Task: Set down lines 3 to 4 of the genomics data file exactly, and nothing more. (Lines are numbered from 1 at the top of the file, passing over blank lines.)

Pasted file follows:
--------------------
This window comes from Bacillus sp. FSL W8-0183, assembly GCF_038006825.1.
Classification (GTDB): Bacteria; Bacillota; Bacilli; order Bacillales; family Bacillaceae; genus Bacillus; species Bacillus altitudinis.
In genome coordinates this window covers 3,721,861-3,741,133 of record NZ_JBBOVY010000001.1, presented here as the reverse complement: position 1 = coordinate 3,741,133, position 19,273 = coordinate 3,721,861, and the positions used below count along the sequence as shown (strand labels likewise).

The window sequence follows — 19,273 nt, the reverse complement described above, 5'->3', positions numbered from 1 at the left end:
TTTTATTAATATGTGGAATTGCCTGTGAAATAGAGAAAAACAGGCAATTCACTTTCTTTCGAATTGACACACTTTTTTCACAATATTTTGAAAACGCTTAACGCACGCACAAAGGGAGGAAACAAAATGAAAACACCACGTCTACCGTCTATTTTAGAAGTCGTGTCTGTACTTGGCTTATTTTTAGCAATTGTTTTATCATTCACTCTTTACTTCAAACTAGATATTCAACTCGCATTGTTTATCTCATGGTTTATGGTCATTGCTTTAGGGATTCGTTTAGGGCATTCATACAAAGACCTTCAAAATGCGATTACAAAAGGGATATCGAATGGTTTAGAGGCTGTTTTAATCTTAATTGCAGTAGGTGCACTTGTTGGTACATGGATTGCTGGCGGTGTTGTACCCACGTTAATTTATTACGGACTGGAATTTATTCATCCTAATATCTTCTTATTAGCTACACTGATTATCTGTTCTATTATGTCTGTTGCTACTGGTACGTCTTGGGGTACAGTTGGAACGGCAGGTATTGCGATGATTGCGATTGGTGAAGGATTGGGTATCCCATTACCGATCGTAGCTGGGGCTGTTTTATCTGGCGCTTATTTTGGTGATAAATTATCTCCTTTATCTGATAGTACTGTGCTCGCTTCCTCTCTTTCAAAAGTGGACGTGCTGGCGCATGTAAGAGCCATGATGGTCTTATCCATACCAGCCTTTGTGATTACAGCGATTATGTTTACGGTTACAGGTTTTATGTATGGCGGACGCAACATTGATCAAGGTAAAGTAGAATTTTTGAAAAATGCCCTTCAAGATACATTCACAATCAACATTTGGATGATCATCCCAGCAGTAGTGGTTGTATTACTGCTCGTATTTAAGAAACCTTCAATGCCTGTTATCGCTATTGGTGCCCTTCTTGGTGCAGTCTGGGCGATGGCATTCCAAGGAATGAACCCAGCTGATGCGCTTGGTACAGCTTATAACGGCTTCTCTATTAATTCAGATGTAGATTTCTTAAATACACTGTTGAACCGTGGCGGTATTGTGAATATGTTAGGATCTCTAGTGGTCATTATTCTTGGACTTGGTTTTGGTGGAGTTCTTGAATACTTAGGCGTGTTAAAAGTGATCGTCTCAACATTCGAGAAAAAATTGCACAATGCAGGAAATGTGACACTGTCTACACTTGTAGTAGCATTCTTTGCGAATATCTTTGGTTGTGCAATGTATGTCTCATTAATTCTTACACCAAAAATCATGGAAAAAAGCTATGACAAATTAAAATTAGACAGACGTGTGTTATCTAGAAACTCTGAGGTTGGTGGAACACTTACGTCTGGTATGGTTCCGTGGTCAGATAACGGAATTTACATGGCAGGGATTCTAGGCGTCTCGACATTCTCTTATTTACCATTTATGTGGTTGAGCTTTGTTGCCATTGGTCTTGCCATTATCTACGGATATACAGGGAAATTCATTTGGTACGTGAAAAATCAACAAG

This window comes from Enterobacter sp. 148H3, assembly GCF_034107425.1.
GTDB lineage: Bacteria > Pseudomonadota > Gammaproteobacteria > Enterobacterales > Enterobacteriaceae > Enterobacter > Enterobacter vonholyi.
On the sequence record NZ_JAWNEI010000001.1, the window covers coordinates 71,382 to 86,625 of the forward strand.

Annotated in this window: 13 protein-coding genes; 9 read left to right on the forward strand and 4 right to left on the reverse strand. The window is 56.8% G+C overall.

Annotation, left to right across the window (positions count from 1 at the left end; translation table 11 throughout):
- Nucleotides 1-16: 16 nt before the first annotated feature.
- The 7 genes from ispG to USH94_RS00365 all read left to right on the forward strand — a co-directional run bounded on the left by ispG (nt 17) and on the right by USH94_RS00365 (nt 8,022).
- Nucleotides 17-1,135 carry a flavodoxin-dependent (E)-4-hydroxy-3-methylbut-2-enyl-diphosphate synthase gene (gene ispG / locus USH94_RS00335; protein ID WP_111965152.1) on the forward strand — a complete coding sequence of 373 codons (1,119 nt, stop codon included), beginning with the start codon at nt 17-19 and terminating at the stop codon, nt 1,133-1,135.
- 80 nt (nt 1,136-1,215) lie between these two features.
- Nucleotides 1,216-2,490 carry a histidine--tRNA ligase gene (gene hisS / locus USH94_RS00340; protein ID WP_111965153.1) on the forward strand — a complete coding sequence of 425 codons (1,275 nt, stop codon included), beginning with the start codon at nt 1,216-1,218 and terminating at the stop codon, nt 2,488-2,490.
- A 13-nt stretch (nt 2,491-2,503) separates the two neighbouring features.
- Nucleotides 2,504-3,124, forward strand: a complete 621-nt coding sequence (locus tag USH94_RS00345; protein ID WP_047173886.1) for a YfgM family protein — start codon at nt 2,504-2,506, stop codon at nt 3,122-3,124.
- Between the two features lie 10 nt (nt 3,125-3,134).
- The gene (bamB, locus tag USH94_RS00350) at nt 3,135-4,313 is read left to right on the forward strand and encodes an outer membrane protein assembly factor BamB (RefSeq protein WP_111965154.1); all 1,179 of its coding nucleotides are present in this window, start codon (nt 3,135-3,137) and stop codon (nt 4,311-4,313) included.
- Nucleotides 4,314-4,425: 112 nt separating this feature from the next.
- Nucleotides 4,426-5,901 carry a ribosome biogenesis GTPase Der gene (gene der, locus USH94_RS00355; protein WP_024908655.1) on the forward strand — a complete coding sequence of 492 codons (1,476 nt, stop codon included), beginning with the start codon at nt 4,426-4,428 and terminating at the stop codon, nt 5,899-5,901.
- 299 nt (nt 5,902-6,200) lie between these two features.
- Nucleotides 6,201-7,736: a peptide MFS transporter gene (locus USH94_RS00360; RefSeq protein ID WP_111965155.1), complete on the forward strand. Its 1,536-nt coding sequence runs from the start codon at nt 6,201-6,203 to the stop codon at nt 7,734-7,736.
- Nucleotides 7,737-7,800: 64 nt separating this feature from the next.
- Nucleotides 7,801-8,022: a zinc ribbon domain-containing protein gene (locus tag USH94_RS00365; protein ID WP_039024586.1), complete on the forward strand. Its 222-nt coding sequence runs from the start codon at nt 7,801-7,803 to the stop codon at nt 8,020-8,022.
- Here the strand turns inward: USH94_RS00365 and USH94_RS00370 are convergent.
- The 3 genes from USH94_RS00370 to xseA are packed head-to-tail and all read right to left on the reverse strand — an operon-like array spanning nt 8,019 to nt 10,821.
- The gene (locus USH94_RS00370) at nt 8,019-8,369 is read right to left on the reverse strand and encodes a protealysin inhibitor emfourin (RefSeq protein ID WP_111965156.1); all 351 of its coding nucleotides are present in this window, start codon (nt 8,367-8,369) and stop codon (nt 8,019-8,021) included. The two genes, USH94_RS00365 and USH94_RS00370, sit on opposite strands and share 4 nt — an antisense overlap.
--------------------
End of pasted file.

In genome coordinates this window covers 3,721,861-3,741,133 of record NZ_JBBOVY010000001.1, presented here as the reverse complement: position 1 = coordinate 3,741,133, position 19,273 = coordinate 3,721,861, and the positions used below count along the sequence as shown (strand labels likewise).

The window sequence follows — 19,273 nt, the reverse complement described above, 5'->3', positions numbered from 1 at the left end: